Have you tested your soil for lead?

Lately a lot of my gardening has involved following my toddler down the paths, picking a weed here and there. He is thankfully past the put-every-single-thing-in-your-mouth-phase, but he still occasionally samples soil or sand. While I don’t mind these natural encounters with mineral and microbial diversity, I do worry about lead contamination.

I’ve been meaning to do soil tests in our yard for a while now and finally dropped off samples at the lab today. Our house is 109 years old and had been painted with lead paint. We are done with the remodeling which included asbestos and lead abatement and I want to see what we are left with in our yard.

I took three samples to Wyeast Environmental Services on Southeast 11th Ave. They charge $25 per sample. I will report back on the results and their service here.

Many gardeners and families with children and pets are concerned about lead. It’s one of the many environmental problems we created for ourselves in the recent past and are stuck dealing with. My recommendation is to test your soil so you know what you have to contend with. Then follow these remediation steps.

1. Keep the soil covered. Lead tends to settle out in the top inch of soil and the biggest hazard it poses (aside from children or pets actually eating paint chips) is it’s dust. So thick organic mulches, turf/eco-lawn or other non-toxic covering provides a barrier. Avoid gardening around busy roads and near older buildings.

2. If your soil is very contaminated, garden in raised beds filled with clean soil.

3. Grow plants that you harvest the fruits of, like beans, corn, tomatoes, peppers, berries, apples, grapes and cucumbers. Though plants generally don’t take up lead, when they do it gets taken up into plants is stored first in roots, then leaves, lastly fruit. Some plants are known to take up more lead than others. These include spinach and sunflowers. Leafy plants and root crops may have contaminated soil on them.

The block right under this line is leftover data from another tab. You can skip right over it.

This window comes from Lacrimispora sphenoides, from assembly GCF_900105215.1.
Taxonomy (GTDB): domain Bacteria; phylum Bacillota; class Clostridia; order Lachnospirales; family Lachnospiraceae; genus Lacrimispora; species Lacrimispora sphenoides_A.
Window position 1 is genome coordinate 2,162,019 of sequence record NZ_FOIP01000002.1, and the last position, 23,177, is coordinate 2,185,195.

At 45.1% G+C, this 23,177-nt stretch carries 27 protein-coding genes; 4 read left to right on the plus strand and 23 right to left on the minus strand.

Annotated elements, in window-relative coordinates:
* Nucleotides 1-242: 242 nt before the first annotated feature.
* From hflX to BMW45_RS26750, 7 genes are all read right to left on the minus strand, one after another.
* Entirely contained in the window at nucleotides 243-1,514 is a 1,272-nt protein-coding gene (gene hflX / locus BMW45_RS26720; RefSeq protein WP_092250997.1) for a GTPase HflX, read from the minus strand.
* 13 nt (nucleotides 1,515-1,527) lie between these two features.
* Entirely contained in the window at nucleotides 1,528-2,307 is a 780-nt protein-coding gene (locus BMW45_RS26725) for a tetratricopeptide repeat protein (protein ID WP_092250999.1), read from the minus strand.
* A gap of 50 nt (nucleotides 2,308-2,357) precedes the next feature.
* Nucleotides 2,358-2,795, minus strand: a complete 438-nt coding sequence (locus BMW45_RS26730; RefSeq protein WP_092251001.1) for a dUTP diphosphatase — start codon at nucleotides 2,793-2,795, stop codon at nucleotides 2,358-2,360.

4. Wash all garden produce! And peel root crops.

5. Grow foods up off the ground when possible. For example, grow melons and other squashes on trellises. Cage or stake tomato plants. Grow greens and berries in raised beds or containers.

6. Add organic matter to your soil and raise the pH to 6.0 or above. This makes lead less available to be taken up by plants. (And will improve your garden overall.)

7. Take off shoes when you come in the house.

8. Wash little people’s hands after they play in the garden and before each meal.

9. If you keep chickens do not let them run where there is flaking paint or chips. Eggs from chickens who peck paint chips have elevated lead levels, as you may imagine. More about that issues here and here.

Things to keep in mind:

There is no safe level of lead exposure for adults or children. If you have a structure, old window frames or furniture with lead paint, do lead remediation or dispose of the object.

The level of lead most people would get from their own organically grown produce poses less threat than conventional store bought produce that has pesticide residues.

A few resources about lead:

Lead in the Home Garden and Urban Soil Environment  by Carl J. Rosen, University of Minnesota Extention

Evaluating and Reducing Lead Hazard in Gardens and Landscapes by Oregon DEQ

Lead poisoning in Children by advocate Tamara Rubin

I have been learning a lot about lead and would love comments with additional resources or questions.


About Mulysa

I love my work as a landscape designer and artist. When I'm not planning homesteads or working in the studio, you'll find me hiking, photographing, gardening, baking, cooking vegetarian meals with friends, reading and working on sustainability issues...with my baby on my hip in Portland, Oregon.
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